The purity of the term ‘roguelike’ has been debased and diluted. If a game is a ‘roguelike’ you might expect to see #platforming, first-person procedural dungeons or, a kart racing #game with a cast of death-staring cartoon characters. It’s time to start a ‘Reclaim Roguelike’ campaign and Ancient Domains Of Mystery’s revival is a superb catalyst. The game never really went away but a development hiatus (2003-12) almost as long as Duke Nukem Forever’s actual development cycle (1926-2011) kept it out of the newsrooms for a good while. A successful crowdfunding campaign allowed creator and curator Thomas Biskup to return to development and the game is now riding high on Steam Greenlight and looking better than ever.
Biskup is one of the key figures in roguelike development, having maintained and updated ADOM for almost a decade before pausing for breath. The updated game will include the following, among other things:
After going through Greenlight and being launched on Steam ADOM will be the single most challenging and detailed roguelike game on the Steam platform – all thanks to almost 20 years of open development. Team ADOM intends to build upon this for many years to come: The Steam integration e.g. will enhance the ADOM community experience with both standard gameplay features like shared highscores and achievements as well as with new special features exchanging ghosts between games, cooperative modes for fighting Chaos and more.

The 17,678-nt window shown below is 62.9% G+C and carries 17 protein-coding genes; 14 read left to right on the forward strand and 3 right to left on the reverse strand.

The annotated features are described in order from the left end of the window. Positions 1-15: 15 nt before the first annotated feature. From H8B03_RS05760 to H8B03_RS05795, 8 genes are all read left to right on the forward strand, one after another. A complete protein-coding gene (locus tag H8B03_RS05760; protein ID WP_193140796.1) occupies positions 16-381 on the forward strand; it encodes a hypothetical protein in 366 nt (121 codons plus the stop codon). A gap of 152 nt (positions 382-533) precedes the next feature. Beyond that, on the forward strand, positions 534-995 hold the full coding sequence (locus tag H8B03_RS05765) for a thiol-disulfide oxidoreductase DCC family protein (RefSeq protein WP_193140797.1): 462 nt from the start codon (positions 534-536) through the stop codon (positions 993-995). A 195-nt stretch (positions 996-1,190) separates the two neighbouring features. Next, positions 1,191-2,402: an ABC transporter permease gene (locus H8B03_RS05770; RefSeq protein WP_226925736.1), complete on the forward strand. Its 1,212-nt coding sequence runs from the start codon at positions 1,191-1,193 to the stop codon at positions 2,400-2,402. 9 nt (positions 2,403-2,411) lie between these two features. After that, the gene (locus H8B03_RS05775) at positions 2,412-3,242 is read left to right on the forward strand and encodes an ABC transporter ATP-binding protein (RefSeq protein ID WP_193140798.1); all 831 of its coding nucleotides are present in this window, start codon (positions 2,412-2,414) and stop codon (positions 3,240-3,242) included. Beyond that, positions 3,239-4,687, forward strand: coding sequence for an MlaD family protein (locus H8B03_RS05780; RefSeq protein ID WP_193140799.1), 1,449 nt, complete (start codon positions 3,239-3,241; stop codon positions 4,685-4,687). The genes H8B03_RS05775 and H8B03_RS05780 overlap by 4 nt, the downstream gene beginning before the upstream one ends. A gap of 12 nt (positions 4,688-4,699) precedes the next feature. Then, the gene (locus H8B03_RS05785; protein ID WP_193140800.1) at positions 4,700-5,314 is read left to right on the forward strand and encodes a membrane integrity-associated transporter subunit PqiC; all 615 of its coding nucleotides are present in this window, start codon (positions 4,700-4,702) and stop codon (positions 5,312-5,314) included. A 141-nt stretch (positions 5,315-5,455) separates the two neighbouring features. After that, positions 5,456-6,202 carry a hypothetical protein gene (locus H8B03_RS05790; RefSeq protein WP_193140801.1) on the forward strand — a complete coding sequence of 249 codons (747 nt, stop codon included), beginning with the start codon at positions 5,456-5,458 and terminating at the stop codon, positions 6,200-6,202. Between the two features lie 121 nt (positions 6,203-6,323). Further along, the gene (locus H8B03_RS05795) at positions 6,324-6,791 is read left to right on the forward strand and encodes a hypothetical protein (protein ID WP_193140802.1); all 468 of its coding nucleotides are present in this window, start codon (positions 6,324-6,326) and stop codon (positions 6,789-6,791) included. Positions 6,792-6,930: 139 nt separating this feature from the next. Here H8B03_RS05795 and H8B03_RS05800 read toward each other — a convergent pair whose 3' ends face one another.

The game also has official tile graphics for the first time, which are lovely and clean, as well as the traditional ASCII visuals. With a quest line that’s much more fleshed out than the usual ‘Fetch the Amulet’, ADOM is a more structured alternative to the likes of Nethack, Angband and Dungeon Crawl. The corruption mechanic and overworld are strong and add a unique flavour, but there are also random dungeons, piles of loot and monsters aplenty.
Look to the official site for the latest builds and join the Reclaim Roguelike Campaign today. It is good.
Reblogged from: RPS